Tag Archives: Global Trade

How the Global Trade Contraction Begins, by MN Gordon

Like almost all financial measures, global trade doesn’t proceed ever upward, a straight line on a graph from lower left to upper right. From MN Gordon at economicprism.com:

The world grows increasingly at odds with itself, with each passing day.  Divided special elections.  Speech censorship by Silicon Valley social media companies.  Increased shrieking from Anderson Cooper.  You name it, a great pileup’s upon us.

From our perch overlooking San Pedro Bay, the main port of entry for Chinese made goods into the USA, facets of the mounting economic catastrophe come into focus.  These elements, even for the most untrained of eyes, are impossible to miss.

To meet the relentless expansion of international trade, berths have been widened, and channels have been deepened to accommodate the definitive absurdity of perpetual credit creation: The CMA CGM Benjamin Franklin.  This mega container ship, if you’re unfamiliar with it, is over 20 stories tall, the width of a 12 lane freeway, and longer than four football fields.  It has enough cargo space to hold 90 million pairs of ‘Made In China’ shoes.

The secondary distortions of this mammoth – next generation – cargo ship will provide historical evidence to future generations of a political economy that went seriously awry.  For example, at the Port of Long Beach the Gerald Desmond Bridge replacement is currently being constructed at a cost of $1.5 billion.  With two towers stretching 515 feet into the sky, this will be the second tallest cable-stayed bridge in the United States.

The purpose of the bridge replacement is to provide greater clearance into the Port’s Inner Harbor for mega container ships.  As the new bridge deck goes up, it dwarfs the prior edifice like some futuristic motorway traversing up to the heavens.  We’re certainly eager to drive it when it’s complete in late-2019.

Episodes of Global Trade Contraction

The general philosophy of the bridge’s proponents appears to be that global trade expands in perpetuity.  Hence, more and more space will be needed for more and more next generation container ships.  There’s even 50-years of data to support this belief.  But that doesn’t mean what is will always be.

To continue reading: How the Global Trade Contraction Begins

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World Trade Grinds Lower, Hits 2014 Levels, by Wolf Richter

World trade continues to trend lower. From Wolf Richter at wolfstreet.com:

Volatile and ugly.

World trade in merchandise is a reflection of the global goods-producing economy. And it just can’t catch a break.

The CPB Netherlands Bureau for Economic Policy Analysis, a division of the Ministry of Economic Affairs, just released the preliminary data of its Merchandise World Trade Monitor for July. The index fell 1.1% from June to 113.4, the lowest since May 2015 – a level it had first reached on the way up it in September 2014.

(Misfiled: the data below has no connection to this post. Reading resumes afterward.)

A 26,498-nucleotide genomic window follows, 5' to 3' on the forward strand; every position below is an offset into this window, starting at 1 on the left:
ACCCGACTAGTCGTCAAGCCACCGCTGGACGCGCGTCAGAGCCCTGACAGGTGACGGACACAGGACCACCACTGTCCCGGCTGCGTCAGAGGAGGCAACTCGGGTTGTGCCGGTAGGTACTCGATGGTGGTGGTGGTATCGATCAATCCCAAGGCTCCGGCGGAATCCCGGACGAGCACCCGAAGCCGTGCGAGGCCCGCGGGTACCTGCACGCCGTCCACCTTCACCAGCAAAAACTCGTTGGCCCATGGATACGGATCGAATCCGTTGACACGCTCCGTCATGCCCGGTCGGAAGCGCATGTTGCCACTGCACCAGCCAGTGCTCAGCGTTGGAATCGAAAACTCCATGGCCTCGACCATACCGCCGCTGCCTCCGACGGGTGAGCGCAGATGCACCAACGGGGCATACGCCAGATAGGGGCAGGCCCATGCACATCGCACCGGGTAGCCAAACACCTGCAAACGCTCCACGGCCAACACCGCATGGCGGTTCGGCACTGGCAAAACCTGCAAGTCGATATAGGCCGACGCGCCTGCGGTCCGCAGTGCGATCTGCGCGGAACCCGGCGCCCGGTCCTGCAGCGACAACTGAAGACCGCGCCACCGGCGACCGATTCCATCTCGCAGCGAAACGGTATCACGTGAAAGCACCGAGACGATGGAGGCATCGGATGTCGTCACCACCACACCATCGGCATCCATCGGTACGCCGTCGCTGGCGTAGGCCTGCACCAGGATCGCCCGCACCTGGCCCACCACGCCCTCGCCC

The chart shows that merchandise world trade isn’t falling off a cliff, as it had done during the financial crisis, when global supply chains suddenly froze up. But it’s on a slow volatile grind lower. And compared to the fanciful growth after the Financial Crisis, it looks outright dismal:

This time – after the big adjustment in values months ago – we have another statistical note. In this data release, the CPB shifted the base year of the series from 2005 to 2010, so the values of the entire index shifted down. Hopefully, the change made the series more representative of reality – because getting a good grip on reality these days is really hard, when entire data systems are carefully designed to conceal more than they reveal (such as the official inflation data).

The decline in trade was sharper in the emerging economies than the advanced economies. That makes sense: The US, on whose demand the health of the entire world economy seems to depend, experienced falling imports in July, according to the data.

Data point after data point document that the goods-based economy in the US is in trouble – manufacturing, wholesale, retail… nothing is firing on all or even most cylinders.

But the service-based economy is not doing all that badly. Its biggest sector – and the biggest sector overall in the US – healthcare, is doing quite well, actually.

Among the health-care companies in the S&P 500, revenues rose 5.2% in the second quarter, year over year, when revenues for all S&P 500 companies fell 3.1%. Revenues rose not because people are getting more health care; they rose because health care has been getting more expensive at a breath-taking pace for many years as the industry has been consolidating into oligopolies and as outrageous prices increases on pharmaceutical products regularly grace the headlines. These price increases work their way into higher insurance premiums – to the point where the sector, at nearly 18% of GDP, is now bleeding the rest of the economy.

For many consumers, there is simply not be a whole lot of money left to buy the things – the gadgets, food, apparel, or doodads – that make up demand for the goods producing sector.